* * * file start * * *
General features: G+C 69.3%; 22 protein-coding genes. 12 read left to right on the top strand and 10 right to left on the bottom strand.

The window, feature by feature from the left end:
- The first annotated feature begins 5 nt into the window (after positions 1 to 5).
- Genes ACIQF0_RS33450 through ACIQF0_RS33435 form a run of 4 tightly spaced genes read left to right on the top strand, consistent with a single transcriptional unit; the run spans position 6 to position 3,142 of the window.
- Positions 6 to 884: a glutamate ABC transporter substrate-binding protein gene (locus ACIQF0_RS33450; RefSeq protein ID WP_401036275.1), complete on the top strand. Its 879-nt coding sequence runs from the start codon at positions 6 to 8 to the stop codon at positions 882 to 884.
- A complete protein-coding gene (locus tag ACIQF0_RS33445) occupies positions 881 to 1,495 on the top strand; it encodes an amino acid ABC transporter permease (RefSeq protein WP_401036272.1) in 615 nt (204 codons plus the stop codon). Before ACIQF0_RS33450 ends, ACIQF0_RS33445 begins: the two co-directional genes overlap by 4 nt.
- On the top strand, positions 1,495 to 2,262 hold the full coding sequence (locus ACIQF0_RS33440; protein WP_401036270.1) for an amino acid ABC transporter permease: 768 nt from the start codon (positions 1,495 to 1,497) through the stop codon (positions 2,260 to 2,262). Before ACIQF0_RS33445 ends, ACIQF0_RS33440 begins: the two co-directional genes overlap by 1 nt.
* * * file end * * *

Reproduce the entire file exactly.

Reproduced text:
General features: G+C 69.3%; 22 protein-coding genes. 12 read left to right on the top strand and 10 right to left on the bottom strand.

The window, feature by feature from the left end:
- The first annotated feature begins 5 nt into the window (after positions 1 to 5).
- Genes ACIQF0_RS33450 through ACIQF0_RS33435 form a run of 4 tightly spaced genes read left to right on the top strand, consistent with a single transcriptional unit; the run spans position 6 to position 3,142 of the window.
- Positions 6 to 884: a glutamate ABC transporter substrate-binding protein gene (locus ACIQF0_RS33450; RefSeq protein ID WP_401036275.1), complete on the top strand. Its 879-nt coding sequence runs from the start codon at positions 6 to 8 to the stop codon at positions 882 to 884.
- A complete protein-coding gene (locus tag ACIQF0_RS33445) occupies positions 881 to 1,495 on the top strand; it encodes an amino acid ABC transporter permease (RefSeq protein WP_401036272.1) in 615 nt (204 codons plus the stop codon). Before ACIQF0_RS33450 ends, ACIQF0_RS33445 begins: the two co-directional genes overlap by 4 nt.
- On the top strand, positions 1,495 to 2,262 hold the full coding sequence (locus ACIQF0_RS33440; protein WP_401036270.1) for an amino acid ABC transporter permease: 768 nt from the start codon (positions 1,495 to 1,497) through the stop codon (positions 2,260 to 2,262). Before ACIQF0_RS33445 ends, ACIQF0_RS33440 begins: the two co-directional genes overlap by 1 nt.